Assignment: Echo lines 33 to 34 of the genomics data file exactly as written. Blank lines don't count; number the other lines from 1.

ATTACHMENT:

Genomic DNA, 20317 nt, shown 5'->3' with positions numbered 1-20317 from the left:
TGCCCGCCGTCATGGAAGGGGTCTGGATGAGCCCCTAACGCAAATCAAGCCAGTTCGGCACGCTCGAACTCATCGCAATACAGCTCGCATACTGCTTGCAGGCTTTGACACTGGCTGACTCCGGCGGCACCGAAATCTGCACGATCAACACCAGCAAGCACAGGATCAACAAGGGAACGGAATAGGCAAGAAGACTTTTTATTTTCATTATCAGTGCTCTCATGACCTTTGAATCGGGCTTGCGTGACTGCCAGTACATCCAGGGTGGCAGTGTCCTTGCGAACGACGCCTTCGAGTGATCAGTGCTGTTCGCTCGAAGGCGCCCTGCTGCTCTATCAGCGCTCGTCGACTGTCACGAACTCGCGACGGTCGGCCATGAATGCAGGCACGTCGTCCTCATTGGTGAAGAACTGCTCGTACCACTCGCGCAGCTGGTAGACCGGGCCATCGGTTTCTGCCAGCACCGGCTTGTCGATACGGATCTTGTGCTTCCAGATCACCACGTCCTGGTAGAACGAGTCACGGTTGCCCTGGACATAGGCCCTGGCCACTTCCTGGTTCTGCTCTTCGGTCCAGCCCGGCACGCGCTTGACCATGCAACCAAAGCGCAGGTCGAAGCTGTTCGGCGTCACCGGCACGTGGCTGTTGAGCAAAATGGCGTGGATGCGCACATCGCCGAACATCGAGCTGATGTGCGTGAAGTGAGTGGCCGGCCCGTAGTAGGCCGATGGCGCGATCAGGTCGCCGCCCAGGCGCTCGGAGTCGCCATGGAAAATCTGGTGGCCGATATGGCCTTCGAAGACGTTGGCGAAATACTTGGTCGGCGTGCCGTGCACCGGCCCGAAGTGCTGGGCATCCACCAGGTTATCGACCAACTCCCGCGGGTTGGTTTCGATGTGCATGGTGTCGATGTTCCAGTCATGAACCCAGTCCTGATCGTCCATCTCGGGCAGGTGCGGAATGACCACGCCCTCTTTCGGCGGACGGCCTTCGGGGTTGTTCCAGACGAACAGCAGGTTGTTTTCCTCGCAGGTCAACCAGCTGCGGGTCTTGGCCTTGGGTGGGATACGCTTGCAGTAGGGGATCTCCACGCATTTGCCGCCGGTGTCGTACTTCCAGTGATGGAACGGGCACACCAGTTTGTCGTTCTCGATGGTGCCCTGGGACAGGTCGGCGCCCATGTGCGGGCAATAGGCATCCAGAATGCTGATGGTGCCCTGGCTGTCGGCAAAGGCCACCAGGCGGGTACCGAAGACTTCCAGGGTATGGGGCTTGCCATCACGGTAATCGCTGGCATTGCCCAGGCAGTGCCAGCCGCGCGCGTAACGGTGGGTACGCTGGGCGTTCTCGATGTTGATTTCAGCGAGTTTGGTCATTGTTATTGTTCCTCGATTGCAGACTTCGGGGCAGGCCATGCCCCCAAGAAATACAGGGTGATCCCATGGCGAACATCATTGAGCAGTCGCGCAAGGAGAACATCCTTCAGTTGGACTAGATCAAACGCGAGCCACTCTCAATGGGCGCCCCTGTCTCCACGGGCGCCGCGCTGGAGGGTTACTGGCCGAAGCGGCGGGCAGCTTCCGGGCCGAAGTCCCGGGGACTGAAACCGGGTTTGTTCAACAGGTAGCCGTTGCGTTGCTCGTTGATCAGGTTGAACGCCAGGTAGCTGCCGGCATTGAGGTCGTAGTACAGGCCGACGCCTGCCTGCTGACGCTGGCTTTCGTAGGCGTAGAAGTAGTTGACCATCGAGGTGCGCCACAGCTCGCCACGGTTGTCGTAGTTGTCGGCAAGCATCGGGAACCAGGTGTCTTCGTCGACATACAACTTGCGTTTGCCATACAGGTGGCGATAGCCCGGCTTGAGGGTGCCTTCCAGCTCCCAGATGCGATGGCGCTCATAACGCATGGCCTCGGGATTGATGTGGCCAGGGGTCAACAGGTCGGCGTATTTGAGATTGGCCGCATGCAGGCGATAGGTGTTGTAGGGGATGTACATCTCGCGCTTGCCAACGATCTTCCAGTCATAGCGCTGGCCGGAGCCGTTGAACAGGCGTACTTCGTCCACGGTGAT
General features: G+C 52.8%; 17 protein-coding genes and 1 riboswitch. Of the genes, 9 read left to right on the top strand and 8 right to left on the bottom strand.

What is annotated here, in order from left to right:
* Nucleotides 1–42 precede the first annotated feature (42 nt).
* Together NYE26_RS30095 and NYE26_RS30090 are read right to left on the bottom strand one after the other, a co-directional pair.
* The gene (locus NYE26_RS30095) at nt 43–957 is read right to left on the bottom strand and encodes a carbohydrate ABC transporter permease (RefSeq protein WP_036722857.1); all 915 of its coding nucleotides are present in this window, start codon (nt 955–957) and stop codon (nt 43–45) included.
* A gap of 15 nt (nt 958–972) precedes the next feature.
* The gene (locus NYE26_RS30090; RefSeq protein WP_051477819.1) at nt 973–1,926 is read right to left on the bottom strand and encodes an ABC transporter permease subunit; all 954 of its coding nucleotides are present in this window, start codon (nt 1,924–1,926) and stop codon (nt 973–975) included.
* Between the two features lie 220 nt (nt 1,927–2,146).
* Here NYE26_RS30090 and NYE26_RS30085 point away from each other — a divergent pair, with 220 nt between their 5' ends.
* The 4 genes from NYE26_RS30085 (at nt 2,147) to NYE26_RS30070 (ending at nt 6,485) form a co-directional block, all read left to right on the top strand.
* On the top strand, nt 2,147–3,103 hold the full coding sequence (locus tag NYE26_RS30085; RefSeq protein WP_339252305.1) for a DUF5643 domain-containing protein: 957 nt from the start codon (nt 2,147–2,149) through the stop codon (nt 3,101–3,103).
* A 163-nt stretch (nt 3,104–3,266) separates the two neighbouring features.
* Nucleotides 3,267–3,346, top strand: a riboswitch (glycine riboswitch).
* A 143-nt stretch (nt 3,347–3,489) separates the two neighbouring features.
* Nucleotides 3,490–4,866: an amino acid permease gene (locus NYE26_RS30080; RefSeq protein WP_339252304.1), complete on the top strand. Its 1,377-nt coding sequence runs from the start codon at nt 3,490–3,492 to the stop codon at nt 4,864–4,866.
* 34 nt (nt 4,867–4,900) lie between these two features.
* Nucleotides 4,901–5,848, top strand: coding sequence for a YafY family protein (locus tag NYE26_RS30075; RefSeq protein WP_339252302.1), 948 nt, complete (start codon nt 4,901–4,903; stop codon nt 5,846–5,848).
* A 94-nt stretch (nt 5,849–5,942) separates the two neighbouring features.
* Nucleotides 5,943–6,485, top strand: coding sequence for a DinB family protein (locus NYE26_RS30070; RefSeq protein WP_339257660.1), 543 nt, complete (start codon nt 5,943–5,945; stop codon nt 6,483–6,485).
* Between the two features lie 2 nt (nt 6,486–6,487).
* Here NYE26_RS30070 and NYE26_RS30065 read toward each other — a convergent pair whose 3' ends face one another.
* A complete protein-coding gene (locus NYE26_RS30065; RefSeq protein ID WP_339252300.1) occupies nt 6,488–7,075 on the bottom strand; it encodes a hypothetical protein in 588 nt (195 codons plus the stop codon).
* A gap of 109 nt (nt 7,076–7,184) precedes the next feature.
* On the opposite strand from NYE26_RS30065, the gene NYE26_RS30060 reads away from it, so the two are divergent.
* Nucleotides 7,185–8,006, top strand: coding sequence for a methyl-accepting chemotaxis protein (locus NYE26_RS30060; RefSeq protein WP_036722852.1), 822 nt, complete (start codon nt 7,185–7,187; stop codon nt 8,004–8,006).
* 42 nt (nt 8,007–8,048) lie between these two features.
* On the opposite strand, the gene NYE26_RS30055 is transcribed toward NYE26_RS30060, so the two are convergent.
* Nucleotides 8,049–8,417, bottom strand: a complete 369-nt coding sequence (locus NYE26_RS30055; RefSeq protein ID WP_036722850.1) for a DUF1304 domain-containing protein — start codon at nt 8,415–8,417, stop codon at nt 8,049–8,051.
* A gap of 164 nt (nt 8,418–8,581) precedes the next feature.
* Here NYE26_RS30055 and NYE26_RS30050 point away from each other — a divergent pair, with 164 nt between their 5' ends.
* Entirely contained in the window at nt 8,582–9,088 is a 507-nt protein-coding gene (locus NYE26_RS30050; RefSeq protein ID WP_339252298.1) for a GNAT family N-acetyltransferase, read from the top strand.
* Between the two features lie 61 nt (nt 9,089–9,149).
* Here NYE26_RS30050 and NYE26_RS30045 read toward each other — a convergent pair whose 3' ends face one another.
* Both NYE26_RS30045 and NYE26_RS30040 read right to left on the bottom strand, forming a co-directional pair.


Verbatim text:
* Entirely contained in the window at nt 8,582–9,088 is a 507-nt protein-coding gene (locus NYE26_RS30050; RefSeq protein ID WP_339252298.1) for a GNAT family N-acetyltransferase, read from the top strand.
* Between the two features lie 61 nt (nt 9,089–9,149).